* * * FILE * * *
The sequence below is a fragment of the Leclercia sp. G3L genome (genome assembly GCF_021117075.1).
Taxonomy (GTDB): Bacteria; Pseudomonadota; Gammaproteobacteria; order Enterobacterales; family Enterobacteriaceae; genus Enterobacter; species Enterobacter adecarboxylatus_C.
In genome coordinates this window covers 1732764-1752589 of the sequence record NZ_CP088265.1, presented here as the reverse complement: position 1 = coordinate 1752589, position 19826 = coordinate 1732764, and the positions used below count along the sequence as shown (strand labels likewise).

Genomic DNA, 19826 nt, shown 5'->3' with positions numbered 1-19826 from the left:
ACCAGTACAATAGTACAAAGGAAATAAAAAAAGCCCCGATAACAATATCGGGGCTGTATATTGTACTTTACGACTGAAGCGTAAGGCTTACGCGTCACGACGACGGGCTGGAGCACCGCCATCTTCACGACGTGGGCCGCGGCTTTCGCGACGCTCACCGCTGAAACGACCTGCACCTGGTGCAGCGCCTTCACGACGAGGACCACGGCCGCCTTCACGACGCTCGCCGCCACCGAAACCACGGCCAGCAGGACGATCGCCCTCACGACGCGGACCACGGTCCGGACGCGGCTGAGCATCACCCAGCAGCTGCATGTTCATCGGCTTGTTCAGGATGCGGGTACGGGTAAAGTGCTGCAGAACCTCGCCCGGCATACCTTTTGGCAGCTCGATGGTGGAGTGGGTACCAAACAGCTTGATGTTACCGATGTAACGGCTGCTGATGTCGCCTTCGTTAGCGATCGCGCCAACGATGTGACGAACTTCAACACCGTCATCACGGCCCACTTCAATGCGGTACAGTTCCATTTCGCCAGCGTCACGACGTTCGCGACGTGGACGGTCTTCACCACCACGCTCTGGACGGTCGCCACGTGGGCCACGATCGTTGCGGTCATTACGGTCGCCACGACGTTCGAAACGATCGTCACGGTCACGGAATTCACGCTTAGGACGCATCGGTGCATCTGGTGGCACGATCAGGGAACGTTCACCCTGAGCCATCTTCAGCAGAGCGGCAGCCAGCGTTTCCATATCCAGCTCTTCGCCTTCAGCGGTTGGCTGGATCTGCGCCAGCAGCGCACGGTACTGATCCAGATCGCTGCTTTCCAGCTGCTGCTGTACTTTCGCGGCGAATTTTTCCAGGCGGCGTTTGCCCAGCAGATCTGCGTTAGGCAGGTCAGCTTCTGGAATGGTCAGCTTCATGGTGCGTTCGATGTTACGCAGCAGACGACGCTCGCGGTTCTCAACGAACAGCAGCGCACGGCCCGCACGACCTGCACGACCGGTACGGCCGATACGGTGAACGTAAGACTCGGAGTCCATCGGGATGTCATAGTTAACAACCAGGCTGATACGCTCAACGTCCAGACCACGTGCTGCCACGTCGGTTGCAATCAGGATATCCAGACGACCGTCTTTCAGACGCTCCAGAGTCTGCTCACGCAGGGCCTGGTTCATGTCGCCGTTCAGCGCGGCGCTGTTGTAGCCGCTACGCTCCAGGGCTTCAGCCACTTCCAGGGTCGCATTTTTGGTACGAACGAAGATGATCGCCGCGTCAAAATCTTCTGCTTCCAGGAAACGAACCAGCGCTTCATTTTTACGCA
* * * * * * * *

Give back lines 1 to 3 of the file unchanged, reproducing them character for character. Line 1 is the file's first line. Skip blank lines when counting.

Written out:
The sequence below is a fragment of the Leclercia sp. G3L genome (genome assembly GCF_021117075.1).
Taxonomy (GTDB): Bacteria; Pseudomonadota; Gammaproteobacteria; order Enterobacterales; family Enterobacteriaceae; genus Enterobacter; species Enterobacter adecarboxylatus_C.
In genome coordinates this window covers 1732764-1752589 of the sequence record NZ_CP088265.1, presented here as the reverse complement: position 1 = coordinate 1752589, position 19826 = coordinate 1732764, and the positions used below count along the sequence as shown (strand labels likewise).